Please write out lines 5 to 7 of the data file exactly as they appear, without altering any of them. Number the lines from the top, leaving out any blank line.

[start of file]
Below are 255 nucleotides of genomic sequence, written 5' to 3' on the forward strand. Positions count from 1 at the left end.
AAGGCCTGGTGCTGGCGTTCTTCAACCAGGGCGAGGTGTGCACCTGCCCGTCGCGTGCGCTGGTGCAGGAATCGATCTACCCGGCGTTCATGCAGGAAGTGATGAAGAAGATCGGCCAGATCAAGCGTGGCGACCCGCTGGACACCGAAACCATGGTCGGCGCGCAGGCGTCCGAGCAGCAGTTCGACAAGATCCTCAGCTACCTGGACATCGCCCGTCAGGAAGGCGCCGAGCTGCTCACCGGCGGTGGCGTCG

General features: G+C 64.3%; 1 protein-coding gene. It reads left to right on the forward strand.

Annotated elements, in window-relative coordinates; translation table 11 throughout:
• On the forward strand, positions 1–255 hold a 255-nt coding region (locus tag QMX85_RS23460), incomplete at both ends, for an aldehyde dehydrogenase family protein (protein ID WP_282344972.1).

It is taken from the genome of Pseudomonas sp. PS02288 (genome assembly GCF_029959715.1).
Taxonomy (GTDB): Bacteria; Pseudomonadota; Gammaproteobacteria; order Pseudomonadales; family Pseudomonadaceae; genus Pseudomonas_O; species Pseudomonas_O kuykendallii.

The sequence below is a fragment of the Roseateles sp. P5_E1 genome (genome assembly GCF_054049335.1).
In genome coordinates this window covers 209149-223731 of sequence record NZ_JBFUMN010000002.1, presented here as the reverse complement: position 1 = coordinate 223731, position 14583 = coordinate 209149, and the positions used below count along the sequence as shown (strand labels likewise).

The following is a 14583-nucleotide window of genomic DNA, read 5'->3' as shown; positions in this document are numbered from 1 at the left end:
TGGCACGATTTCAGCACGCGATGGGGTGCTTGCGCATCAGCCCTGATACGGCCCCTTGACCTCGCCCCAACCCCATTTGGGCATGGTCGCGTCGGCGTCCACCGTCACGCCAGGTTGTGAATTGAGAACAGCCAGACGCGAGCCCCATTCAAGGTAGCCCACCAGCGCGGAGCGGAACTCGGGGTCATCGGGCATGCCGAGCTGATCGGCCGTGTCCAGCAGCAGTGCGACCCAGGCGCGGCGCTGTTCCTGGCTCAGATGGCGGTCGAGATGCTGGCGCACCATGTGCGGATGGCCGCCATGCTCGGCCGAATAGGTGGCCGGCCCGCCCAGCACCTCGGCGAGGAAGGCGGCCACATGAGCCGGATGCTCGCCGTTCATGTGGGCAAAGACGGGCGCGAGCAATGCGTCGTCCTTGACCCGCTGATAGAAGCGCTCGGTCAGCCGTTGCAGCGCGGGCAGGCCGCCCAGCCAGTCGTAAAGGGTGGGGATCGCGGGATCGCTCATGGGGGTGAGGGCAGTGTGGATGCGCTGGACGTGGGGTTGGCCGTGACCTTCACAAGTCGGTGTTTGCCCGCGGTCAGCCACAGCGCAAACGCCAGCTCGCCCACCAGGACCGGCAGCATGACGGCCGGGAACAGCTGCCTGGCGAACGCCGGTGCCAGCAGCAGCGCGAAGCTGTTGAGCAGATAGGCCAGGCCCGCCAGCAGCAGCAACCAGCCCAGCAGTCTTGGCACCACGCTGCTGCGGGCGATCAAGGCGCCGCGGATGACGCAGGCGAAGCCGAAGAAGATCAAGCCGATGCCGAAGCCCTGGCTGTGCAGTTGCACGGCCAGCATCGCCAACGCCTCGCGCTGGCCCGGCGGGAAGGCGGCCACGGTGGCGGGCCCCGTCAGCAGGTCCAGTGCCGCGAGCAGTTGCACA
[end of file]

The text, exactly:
• On the forward strand, positions 1–255 hold a 255-nt coding region (locus tag QMX85_RS23460), incomplete at both ends, for an aldehyde dehydrogenase family protein (protein ID WP_282344972.1).

It is taken from the genome of Pseudomonas sp. PS02288 (genome assembly GCF_029959715.1).
Taxonomy (GTDB): Bacteria; Pseudomonadota; Gammaproteobacteria; order Pseudomonadales; family Pseudomonadaceae; genus Pseudomonas_O; species Pseudomonas_O kuykendallii.